5.Post-Workout Meal. If you are not eating after your workout because your main focus is weight loss, you could actually be deterring the weight loss from happening. The meal you eat post-workout, typically within 30-60 minutes after your workout has been completed, is arguably one of the most important meals of your day. That meal (or maybe more accurately, a snack) is what starts the repair process on your muscles. It also, and probably most importantly, replenishes the energy stores that your body just exerted during exercise. Without refueling your body after the workout, you are preventing that repair process from happening effectively, as well as denying your body the energy it needs and craves. This will result in a slower metabolism, as well as most likely being very hungry by the time your next meal rolls around.

6.Hormones. Hormones can play a major factor in your health and fitness journey. And while some of those hormones are fairly temporary (that time of the month), some of them can be long term and actually be what is keeping the scale from moving at all. It is quite possible that something is going on with your thyroid, or something else is off within your body. It never hurts to sit down with your doctor and have a blood panel and physical done, just to make sure that everything is running smoothly within your body.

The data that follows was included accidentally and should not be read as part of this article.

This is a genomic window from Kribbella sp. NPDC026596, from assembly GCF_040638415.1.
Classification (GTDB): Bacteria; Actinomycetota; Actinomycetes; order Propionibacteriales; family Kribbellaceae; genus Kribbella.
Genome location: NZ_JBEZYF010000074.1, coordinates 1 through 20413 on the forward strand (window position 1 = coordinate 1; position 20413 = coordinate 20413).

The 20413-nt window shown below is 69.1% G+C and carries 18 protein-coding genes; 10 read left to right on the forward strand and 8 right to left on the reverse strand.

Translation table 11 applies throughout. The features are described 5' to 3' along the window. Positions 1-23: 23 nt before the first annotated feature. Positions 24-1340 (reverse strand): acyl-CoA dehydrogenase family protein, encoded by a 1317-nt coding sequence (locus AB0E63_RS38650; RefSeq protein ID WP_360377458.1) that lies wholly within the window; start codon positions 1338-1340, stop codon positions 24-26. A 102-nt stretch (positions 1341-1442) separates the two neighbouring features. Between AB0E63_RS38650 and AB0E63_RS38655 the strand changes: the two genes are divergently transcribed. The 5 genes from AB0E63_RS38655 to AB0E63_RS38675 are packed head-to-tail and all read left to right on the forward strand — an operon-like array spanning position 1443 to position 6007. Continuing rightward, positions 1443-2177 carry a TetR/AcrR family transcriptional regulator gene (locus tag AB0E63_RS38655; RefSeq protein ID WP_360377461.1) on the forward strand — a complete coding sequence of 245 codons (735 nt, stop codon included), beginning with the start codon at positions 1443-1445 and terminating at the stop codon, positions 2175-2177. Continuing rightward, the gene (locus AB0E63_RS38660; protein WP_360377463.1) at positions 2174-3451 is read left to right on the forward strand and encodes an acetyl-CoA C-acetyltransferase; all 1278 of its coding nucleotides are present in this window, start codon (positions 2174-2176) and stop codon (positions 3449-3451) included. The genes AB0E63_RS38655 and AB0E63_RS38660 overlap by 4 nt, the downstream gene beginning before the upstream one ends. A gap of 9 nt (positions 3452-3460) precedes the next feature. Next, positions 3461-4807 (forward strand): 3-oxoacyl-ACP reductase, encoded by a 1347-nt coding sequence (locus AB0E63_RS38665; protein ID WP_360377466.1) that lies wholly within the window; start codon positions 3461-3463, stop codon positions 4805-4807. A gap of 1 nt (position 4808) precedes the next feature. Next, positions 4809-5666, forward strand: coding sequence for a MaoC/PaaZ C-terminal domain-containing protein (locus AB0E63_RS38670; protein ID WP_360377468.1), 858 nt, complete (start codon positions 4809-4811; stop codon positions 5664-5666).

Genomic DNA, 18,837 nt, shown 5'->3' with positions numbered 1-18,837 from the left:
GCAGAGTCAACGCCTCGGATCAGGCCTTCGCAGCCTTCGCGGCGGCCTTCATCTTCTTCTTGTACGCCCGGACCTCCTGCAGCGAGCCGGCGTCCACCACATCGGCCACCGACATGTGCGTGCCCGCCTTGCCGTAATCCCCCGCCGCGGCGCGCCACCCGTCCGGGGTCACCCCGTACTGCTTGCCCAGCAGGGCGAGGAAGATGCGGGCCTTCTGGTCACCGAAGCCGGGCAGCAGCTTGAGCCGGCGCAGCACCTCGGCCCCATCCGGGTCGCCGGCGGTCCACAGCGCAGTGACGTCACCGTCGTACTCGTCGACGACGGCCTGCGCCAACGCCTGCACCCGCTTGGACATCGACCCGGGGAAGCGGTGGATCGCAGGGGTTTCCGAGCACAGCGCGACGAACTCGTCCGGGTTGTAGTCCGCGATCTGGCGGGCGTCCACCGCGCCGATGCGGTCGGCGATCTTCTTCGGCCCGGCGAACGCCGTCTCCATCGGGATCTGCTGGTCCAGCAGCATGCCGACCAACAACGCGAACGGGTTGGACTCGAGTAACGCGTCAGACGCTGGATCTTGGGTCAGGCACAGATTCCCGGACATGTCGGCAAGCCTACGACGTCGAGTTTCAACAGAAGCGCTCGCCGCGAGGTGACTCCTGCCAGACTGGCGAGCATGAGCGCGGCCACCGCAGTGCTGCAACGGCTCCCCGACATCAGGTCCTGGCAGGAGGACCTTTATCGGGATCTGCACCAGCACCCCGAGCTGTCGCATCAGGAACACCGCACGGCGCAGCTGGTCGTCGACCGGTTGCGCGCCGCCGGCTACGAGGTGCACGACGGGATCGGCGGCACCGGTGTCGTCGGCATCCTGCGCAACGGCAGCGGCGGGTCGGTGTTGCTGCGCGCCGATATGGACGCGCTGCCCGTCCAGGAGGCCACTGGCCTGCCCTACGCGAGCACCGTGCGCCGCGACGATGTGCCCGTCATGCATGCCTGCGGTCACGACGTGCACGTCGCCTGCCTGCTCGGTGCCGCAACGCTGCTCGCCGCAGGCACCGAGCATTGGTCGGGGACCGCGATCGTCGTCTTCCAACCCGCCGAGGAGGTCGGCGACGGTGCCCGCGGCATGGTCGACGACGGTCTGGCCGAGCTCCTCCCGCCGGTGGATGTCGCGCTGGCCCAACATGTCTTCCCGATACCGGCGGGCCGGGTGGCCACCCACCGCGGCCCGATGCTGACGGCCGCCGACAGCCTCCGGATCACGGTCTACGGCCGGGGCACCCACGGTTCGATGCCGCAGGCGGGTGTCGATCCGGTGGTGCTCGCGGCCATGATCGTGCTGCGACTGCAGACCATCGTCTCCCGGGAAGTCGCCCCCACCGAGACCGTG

My hope is that after you have read this list you will be able to realize an area in your health and fitness routine that might need some extra attention, or might need some extra work, and then you can be on your way to the results that you are wanting and that you deserve.